The celebration began with a video catalogue of the franchise' greatest moments, but the first heartfelt, sustained applause went up when long-retired Montreal Canadiens trainer Eddy Palchak - clad in his familiar red satin team jacket - stepped up with a bucket of pucks and emptied it on to the ice.
The cheer became a roar when Hall of Fame goaltender Patrick Roy, in his trademark mask and a sweater he last wore on Montreal ice 15 years ago, led a group of almost 30 retired Canadiens players on to the ice.
The swirling group of white-sweatered players included Habs of the past like Peter Mahovlich, Guy Lafleur, Steve Shutt, Bob Gainey, Mats Naslund, Chris Nilan, Larry Robinson and Guy Lapointe to name just a few.
The crescendo rose further when Ken Dryden brought up the rear.
The players did laps of the ice (all carried wood sticks to complete the effect), then Dryden and Roy stepped into the nets at either end to take a few shots - the latter hamming it up with an athletic save on Mike Keane.
"I'm happy that warmup only lasted five minutes," Roy later said.
On the night the most decorated franchise in hockey history celebrated its centennial, it also moved to honour its two oldest surviving players by retiring their numbers.
Few sports organizations do pomp and circumstance better or have a stronger sense of occasion than the Montreal Canadiens.
So it was that 91-year-old Montreal Canadiens legend Elmer Lach, and 90-year-old former teammate Emile (Butch) Bouchard, had their uniform numbers raised to the rafters of the Bell Centre, joining the other Habs' immortals.
Lach centred the Habs' legendary Punch Line in the 1940 and 1950s - his linemates were Maurice (Rocket) Richard and Hector (Toe) Blake - and was the inaugural recipient of the Art Ross Trophy as the NHL's scoring leader.
His No.16 was retired 34 years ago in honour of Henri Richard, but a second banner was raised last night.
Bouchard, a burly and tenacious defenceman who wore No.3 (sorry, Ryan O'Byrne, your new number is 20), played from 1941-56 and was captain for eight of those seasons, the first Francophone Quebecker to wear the C. He's been in the Hockey Hall of Fame since 1966.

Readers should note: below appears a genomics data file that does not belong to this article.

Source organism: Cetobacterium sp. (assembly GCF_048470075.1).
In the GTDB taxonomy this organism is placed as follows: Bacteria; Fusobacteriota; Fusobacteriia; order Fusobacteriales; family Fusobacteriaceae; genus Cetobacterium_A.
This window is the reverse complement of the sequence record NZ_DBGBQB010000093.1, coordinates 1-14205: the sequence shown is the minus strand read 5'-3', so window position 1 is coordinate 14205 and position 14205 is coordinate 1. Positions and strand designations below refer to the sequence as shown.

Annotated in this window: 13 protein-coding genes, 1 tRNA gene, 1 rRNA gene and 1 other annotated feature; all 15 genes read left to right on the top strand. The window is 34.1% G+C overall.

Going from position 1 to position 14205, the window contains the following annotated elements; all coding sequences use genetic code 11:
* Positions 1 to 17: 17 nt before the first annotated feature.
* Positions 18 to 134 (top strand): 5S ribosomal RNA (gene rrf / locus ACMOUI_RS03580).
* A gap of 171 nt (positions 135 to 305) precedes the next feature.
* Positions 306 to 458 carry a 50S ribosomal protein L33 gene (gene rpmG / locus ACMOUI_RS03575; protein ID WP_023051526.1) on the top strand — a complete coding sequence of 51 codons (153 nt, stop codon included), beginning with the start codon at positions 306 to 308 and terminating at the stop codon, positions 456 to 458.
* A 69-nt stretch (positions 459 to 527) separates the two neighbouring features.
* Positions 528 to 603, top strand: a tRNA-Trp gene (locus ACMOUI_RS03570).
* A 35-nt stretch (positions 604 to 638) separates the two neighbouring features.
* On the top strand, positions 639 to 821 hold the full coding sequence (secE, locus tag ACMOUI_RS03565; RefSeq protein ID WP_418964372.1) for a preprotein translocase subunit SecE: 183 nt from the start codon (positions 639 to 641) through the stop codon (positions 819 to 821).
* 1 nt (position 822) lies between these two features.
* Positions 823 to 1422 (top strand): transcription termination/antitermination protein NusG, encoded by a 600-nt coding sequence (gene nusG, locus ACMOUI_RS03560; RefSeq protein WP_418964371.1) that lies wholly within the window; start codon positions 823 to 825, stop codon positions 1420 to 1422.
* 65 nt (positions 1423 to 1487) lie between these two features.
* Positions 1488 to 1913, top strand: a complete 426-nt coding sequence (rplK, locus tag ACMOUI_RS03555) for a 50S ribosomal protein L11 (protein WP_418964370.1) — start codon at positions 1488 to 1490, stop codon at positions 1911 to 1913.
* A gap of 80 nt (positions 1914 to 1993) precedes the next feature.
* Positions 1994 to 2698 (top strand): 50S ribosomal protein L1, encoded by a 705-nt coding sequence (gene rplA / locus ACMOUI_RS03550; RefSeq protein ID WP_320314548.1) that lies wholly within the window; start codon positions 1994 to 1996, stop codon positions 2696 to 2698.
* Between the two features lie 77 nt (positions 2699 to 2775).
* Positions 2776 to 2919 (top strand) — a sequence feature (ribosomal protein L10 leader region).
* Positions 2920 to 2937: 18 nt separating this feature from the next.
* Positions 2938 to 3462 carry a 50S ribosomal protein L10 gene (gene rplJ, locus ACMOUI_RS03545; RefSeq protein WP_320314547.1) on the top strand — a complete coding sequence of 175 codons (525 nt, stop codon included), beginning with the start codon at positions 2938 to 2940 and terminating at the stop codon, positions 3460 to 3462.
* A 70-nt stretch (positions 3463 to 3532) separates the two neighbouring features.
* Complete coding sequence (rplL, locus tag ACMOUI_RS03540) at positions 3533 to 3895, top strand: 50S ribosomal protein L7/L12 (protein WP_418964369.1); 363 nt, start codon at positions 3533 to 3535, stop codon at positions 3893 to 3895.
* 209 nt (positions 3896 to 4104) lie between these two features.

Before the two men and their families watched their jerseys hoisted into the roof of the Bell Centre, the Canadiens celebrated their greatest names.
Serge Savard introduced Roy, who paid homage to the fans, and then Hollywood actor Viggo Mortensen - a long-time Canadiens fan - came out in his red Habs jersey to introduce Guy Lafleur, "my all-time hero," in French no less.
When the cheers died down sufficiently to allow the visibly emotional Lafleur to speak, he too said a few words about the fans.
"You guys partied some nights, we partied every night, and I believe that's why we were so successful," Lafleur said.
Finally, Detroit Red Wings legend Gordie Howe - carrying a Maurice Richard jersey - came on to introduce former captain Jean Béliveau ("I always wanted to look that good," he quipped).
There followed a team picture including the Habs legends, the current squad, and a procession of more than 25 other surviving luminaries.
"It feels a little like the Forum, all the old players are around, I just feel extremely privileged," said long-time Canadiens equipment manager Pierre Gervais.
The Canadiens players wore specially made jerseys to mark the occasion - each wore at least two during the game - and their sticks and other equipment will be held on to for posterity by the team.
And just because they're pro hockey players doesn't mean the current Habs aren't fans.
"It's funny to see … multimillionaires coming up to me with this excited look and asking if they can have a puck," Gervais said.
Last night's event was the culmination of a 15-month celebration of the club's 100th anniversary, one that has dragged on too long in the minds of some.
Boston goaltender Tim Thomas had perhaps the best line - as he often does - when he said "It's great, but didn't we do this last year?" Centennial fatigue notwithstanding, it's been quite a hundred years, with 24 Stanley Cups and 54 members in the Hall of Fame.
Indeed, the Habs won the Stanley Cup even before the NHL was formed, beating the Portland Rosebuds in 1916.
If last night was a celebration of past accomplishments, the former glories have faded in the past decade-and-a-half.
Indeed, the song playing during the video showing the Canadiens' exploits of the last 16 Cup-less seasons - the thrilling 5-0 comeback against the New Rangers chief among them - summed up the team's recent history: "I still haven't found what I'm looking for."